Beneflax has a 35 percent minimum concentration of the flax lignan complex SDG (Secoisolariciresinol Diglucoside), and the company claims this is the highest concentration presently available to supplement makers.
This development means that competition will increase in the lignan market, but ADM's entry is no surprise. As a founder of the Flax Lignan Association with Acatris (now owned by Frutarom), since November 2005 it has been working to support the science behind standardized flax lignan ingredients and protect them from the risk to their credibility posed by unscrupulous suppliers.
Beneflax is made by means of a proprietary purification method, which ADM said maintains the flax lignans in their natural form as found in whole flax. The technology was developed by the Flax Consortium, a partnership between the Canadian government and university researchers, and is now under exclusive license to ADM.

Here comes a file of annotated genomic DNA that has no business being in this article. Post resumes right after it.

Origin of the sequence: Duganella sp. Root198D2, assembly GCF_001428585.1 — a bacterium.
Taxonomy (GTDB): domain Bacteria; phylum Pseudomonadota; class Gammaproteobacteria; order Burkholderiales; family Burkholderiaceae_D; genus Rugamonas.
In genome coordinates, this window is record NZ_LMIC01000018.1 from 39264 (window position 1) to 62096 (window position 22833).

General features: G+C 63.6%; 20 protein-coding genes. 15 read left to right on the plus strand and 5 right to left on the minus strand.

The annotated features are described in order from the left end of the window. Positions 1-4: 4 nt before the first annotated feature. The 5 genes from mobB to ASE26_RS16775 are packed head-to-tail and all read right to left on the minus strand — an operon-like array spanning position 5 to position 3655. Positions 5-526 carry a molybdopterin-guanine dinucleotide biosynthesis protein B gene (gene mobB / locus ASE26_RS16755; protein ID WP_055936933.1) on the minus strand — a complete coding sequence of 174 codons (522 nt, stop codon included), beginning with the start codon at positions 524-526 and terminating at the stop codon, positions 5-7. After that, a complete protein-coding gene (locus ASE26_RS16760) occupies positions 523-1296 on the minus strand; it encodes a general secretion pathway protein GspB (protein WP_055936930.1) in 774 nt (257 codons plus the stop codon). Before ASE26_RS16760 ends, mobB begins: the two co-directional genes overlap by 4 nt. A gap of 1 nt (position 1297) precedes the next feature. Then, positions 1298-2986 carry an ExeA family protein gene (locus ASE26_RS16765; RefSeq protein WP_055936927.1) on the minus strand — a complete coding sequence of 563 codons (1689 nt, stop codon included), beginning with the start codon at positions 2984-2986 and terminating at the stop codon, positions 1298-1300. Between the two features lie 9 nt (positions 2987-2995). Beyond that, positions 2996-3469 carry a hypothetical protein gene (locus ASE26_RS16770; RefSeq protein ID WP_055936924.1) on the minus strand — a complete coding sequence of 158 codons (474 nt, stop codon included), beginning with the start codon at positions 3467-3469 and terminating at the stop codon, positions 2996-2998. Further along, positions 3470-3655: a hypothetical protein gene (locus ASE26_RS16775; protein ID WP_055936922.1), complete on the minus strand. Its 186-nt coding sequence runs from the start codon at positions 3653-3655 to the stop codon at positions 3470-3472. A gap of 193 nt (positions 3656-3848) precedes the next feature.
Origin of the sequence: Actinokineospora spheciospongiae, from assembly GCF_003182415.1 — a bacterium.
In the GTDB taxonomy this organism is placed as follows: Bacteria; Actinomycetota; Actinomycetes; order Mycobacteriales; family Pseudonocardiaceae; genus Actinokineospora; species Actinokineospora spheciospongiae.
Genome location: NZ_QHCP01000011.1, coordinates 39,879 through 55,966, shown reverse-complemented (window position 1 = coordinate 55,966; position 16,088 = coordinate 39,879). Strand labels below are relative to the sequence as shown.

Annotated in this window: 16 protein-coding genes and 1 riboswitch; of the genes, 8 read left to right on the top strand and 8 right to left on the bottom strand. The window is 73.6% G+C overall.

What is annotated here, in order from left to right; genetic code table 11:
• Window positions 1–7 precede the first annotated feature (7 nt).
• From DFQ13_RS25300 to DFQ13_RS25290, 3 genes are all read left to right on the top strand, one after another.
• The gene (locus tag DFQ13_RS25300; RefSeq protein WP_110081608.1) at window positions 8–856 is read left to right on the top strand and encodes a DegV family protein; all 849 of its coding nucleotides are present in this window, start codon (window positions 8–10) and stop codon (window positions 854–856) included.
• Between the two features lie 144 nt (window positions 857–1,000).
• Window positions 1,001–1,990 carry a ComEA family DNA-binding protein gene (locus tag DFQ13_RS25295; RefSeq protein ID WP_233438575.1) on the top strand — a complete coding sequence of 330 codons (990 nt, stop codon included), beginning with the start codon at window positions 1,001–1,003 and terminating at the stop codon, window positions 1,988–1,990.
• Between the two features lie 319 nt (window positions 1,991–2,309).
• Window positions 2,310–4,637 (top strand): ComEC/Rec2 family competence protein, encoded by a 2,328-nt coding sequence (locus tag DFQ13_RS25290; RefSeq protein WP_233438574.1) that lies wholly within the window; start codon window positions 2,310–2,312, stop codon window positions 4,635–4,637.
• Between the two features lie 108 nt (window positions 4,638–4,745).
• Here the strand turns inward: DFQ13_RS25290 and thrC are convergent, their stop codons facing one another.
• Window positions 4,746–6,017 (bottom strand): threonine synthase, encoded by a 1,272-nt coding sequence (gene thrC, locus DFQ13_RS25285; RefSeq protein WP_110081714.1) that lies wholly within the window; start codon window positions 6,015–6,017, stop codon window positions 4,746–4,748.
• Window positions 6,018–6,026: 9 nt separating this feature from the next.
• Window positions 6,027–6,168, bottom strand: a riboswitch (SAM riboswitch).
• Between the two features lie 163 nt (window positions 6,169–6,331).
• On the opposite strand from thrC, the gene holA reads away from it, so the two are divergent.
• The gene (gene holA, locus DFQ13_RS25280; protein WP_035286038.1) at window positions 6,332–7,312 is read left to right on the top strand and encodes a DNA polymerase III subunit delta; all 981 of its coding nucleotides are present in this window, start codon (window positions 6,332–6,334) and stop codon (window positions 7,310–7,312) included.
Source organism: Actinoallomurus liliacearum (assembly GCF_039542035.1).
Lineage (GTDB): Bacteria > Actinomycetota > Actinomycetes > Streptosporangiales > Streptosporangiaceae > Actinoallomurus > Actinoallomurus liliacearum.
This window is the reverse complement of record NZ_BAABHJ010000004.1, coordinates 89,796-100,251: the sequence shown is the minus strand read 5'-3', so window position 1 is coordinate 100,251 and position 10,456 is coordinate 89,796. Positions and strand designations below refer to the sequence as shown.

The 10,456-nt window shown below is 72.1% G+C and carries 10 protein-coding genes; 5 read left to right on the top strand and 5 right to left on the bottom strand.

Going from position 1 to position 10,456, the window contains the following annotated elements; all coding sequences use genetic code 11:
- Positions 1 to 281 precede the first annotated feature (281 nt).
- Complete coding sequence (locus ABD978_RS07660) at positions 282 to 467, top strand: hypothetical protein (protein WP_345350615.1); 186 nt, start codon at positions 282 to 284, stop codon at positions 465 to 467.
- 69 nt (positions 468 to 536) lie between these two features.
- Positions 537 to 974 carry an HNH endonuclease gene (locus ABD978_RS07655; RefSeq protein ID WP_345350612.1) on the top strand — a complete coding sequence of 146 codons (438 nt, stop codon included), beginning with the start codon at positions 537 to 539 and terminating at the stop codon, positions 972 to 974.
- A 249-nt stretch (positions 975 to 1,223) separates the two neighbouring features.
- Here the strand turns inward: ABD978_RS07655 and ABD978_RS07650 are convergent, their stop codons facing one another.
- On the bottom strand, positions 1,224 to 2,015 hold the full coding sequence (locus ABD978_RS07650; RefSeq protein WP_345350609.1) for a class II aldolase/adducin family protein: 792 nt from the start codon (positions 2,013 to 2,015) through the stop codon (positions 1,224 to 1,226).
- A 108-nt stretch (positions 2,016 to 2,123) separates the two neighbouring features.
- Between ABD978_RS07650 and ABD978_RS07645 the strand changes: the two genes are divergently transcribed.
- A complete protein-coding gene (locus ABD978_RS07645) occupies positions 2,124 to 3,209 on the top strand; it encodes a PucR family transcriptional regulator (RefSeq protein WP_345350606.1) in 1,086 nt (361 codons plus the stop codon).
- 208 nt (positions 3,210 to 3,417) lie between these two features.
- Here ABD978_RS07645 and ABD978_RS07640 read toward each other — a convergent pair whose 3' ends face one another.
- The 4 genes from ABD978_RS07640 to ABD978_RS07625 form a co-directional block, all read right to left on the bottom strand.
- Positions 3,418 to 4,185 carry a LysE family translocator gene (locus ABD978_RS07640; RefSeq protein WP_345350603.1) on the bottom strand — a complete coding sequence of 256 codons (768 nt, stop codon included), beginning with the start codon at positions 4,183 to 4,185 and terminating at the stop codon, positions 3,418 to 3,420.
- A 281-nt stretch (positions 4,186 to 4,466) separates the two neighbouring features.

"Research shows that flax lignans have many potential health benefits, and Beneflax offers the highest concentration of flax lignan complex available on the market today," said Janice Binger, president of ADM Natural Health and Nutrition.
Plant lignans come from sources such as flax seed, whole grain cereals, berries, vegetables and fruits - they are converted into enterodiol and enterolactone in the colon. The bulk of lignan research has focussed on those from flaxseed (Linum usitatissimum), but some recent studies are looking at lignans from Norwegian spruce bark (Picea abies) - in particular HMRLignan from Linnea.
SDG is the main lignan found in flax and is said to help maintain overall health including prostate, cardiovascular, colon and breast tissue health.
By regulation, new dietary ingredients must be notified to FDA 75 days prior to marketing. If the agency does not raise any objections to the new dietary ingredient within this 75-day period, the ingredients can be marketed in supplements.